If the belief that nature basically created its self proves there is no God and stands in your way of believing there is a creator God and He has revealed Himself to mankind, follow the bread crumbs.
Im not forcing anyone to follow the links and I will not answer any questions directed to me regarding this issue unless I feel it comes from an honest inquiring mind, Im not here to argue the issue, just provide the information.
Bless you heaps dudes and dudesses, Im looking forward to another year of adventure behind the lens.

The answer is out there and its looking for you, it’s the question that drives us.
is evolution really a scientific fact?

Here is something I would like you to think about .
ATP powers the cell.

The cell will not survive or indeed even kick start without The ATP synthase machine being fully functional to provide ATP to the cell.

The machine is made of several proteins.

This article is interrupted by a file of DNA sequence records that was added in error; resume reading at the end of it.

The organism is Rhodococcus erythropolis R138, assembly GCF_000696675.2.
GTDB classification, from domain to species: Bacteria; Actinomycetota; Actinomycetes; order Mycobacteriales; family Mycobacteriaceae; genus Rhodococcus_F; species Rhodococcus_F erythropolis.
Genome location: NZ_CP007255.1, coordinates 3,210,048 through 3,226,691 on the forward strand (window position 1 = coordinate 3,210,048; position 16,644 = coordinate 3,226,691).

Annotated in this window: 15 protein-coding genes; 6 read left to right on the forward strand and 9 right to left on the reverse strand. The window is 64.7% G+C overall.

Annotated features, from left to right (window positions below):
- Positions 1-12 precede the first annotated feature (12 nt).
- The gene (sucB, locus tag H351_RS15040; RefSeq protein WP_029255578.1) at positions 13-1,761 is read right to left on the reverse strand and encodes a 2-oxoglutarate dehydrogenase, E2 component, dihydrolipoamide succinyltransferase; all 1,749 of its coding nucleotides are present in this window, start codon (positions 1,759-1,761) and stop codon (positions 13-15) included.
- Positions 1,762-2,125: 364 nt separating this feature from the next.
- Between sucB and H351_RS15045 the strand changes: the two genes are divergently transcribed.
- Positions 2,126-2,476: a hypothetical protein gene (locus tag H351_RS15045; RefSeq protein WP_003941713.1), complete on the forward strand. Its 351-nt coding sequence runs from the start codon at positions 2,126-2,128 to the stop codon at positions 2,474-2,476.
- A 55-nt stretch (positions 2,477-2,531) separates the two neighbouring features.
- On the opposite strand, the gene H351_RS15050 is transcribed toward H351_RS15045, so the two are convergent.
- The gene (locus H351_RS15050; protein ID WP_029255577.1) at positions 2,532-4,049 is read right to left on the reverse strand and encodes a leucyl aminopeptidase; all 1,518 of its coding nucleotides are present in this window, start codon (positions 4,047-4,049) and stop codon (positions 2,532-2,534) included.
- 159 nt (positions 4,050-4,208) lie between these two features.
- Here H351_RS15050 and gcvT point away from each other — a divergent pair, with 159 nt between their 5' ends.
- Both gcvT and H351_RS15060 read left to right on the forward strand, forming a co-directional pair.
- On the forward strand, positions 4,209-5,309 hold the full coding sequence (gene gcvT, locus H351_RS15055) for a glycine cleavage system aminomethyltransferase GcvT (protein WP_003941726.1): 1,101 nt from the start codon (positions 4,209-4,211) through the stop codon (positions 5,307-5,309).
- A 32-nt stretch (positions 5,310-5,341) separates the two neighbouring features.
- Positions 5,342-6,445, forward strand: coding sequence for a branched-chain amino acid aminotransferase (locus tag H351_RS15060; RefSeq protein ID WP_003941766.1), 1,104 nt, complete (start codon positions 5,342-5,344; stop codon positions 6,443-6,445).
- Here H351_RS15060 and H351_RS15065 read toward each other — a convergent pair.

My question is this, how could this machine and the ATP its self evolve in a step by step process when the cell that is all cells need this machine to provide fuel to keep the cell alive?

Death on the beach, Palliser Bay.

It was mid arvo and the sun was fair bleating down as we drove around the Wairarapa coast road out towards the tiny fishing village of Ngawi.
I wondered where our adventures would take us today. The theme for today was to be about death and survival, the struggle for life.
Cruising along, Steve turned his attention to a road that lead down to a stretch of beach we had not yet investigated and commented that we should do so, so down the road we went.
You never know what to expect on the Wiararapa coast and as I popped my head over the sandy slope down to the surf I spied my first ever sea horse.

To see a larger sized pic, double click on all of the images
Horse and rider-1065-Edit